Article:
A blog produced by the Oregon Justice Resource Center discussing the death penalty (capital punishment) in Oregon and in the Ninth Circuit.
We once again step outside of the Ninth Circuit and look to another disturbing case arising out of Texas. In September 2011 the Supreme Court stayed the execution of Duane Buck (just hours before his execution) in order to decide whether to take Mr. Buck’s case and to determine if race played an improper role in Mr. Buck’s death sentence. The facts are clear, race did play a role. The ACLU wrote:
In Texas, imposing the death penalty in capital cases comes down to one question: is the defendant going to be a “future danger” if he or she is not executed? Mr. Buck was sentenced to die based on testimony by Dr. Walter Quijano, who told jurors that Mr. Buck was more likely to pose a future danger to society because he is black. Dr. Quijano’s testimony came in 1997, more than 20 years after Texas promised the Supreme Court that “no correlation exists between the race/ethnic background of a defendant and the probability that he will be either convicted of capital murder or given the death penalty.
The same psychologist gave similar testimony in a total of seven Texas cases. In 2000, then-Attorney General John Cornyn did something highly unusual for a prosecutor: he called for the retrial of all seven men who had been sentenced to death based on Dr. Quijano’s testimony that their race or ethnic background made them more dangerous. This list of seven included Duane Edward Buck.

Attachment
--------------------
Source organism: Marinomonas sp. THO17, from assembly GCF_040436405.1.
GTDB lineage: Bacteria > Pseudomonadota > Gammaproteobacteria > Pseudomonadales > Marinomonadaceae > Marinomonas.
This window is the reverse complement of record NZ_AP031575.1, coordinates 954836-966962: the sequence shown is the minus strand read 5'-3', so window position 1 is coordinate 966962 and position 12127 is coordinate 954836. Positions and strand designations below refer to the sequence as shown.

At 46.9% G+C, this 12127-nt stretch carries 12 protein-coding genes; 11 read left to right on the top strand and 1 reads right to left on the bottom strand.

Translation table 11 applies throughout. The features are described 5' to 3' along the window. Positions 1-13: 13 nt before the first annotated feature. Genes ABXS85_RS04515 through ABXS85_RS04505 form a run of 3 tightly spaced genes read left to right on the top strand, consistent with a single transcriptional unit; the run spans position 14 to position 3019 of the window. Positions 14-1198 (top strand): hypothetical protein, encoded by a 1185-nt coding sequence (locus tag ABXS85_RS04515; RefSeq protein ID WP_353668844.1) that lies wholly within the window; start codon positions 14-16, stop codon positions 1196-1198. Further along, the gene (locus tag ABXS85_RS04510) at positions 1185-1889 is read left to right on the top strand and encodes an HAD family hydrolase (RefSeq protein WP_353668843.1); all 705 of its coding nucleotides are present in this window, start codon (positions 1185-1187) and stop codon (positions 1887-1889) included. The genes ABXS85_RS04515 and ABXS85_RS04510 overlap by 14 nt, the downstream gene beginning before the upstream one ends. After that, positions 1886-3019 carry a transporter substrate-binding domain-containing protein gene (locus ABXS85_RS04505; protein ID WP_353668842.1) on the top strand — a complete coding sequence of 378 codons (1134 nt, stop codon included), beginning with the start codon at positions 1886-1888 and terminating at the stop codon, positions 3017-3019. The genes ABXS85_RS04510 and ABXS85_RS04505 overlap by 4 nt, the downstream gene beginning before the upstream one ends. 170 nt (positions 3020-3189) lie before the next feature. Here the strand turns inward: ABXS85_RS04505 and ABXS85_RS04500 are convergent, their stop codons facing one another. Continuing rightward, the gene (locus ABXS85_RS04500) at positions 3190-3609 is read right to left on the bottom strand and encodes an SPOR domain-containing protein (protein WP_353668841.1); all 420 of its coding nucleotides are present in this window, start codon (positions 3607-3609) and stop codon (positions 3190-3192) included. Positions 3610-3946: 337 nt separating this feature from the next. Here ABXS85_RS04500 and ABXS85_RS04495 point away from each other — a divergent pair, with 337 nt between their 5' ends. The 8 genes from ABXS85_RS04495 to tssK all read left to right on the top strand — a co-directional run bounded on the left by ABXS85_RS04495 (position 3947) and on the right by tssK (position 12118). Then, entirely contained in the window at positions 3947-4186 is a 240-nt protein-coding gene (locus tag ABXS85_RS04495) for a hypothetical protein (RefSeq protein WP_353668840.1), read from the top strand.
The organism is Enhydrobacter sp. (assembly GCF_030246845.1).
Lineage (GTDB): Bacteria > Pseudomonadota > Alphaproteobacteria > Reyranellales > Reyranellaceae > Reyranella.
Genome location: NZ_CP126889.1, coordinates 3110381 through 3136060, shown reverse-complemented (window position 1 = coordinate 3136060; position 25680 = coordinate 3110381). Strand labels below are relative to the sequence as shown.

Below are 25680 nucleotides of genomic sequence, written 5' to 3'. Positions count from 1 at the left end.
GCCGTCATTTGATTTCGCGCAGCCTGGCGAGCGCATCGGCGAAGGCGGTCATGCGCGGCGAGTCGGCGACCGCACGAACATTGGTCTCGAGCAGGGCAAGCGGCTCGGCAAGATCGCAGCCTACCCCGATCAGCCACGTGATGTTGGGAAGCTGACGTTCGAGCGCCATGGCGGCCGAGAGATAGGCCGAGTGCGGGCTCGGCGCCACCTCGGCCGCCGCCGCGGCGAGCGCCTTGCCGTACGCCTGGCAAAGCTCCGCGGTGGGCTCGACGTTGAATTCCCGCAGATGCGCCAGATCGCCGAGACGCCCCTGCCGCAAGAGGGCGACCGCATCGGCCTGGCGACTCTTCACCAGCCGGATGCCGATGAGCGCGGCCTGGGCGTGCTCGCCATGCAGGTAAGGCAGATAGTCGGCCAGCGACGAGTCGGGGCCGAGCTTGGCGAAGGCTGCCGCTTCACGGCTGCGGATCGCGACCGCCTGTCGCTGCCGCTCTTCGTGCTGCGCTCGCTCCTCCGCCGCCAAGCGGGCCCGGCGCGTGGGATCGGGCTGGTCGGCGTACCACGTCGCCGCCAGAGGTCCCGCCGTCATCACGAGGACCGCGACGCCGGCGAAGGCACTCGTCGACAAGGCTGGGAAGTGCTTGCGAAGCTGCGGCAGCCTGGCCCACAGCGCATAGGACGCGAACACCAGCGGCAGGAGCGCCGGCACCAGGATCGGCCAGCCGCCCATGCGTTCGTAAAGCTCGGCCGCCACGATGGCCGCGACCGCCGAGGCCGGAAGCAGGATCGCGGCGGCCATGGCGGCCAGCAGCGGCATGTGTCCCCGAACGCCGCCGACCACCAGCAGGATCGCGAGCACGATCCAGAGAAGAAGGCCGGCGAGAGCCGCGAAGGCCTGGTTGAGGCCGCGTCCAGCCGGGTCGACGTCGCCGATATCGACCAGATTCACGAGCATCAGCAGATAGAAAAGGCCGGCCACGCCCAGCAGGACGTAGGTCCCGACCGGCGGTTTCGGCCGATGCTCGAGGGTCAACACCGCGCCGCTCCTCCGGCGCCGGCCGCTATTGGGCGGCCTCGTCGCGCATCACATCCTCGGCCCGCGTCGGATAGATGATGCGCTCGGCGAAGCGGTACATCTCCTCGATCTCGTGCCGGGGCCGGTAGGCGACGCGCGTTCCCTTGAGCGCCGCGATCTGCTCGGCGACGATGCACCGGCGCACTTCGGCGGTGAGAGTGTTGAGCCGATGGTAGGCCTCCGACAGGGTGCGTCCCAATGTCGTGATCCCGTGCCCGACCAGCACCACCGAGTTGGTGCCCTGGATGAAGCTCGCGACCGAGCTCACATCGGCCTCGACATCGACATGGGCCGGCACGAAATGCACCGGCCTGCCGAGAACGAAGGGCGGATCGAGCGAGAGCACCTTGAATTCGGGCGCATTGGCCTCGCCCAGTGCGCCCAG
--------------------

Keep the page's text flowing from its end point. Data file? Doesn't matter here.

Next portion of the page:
Courts granted new sentencing trials to six of those inmates, but upheld Mr. Buck’s unconstitutional death sentence on technical procedural grounds (which we have previously noted often lead to unjust results based on form over substance). Mr. Buck was therefore not granted an opportunity to have a new sentencing hearing unbiased by race.
Today the U.S. Supreme Court declined to grant the appeal of Mr. Buck. Several justices published their reasoning in the case: Justice Alito, Jr. issued a statement respecting the denial of certiorari in which Justices Scalia and Breyer joined. Justice Sotomayor issued a dissent from the denial of certiorari, in which Justice Elena Kagan joined. Justice Sotomayor wrote:
Today the Court denies review of a death sentence marred by racial overtones and a record compromised by misleading remarks and omissions made by the State of Texas in the federal habeas proceedings below. Because our criminal justice system should not tolerate either circumstance — especially in a capital case — I dissent and vote to grant the petition.
Kate Black who works for the Texas Defender Service stated:
We are disappointed that the U.S. Supreme Court has for now declined to review Duane Buck’s case and will not be considering whether the reliance on Mr. Buck’s race as a basis for asking the jury to sentence him to death violated the Constitution. It is now up to the State of Texas to ensure that Mr. Buck receives a sentencing hearing that is not impacted by the color of his skin.
For more about the race and the death penalty, see DPIC.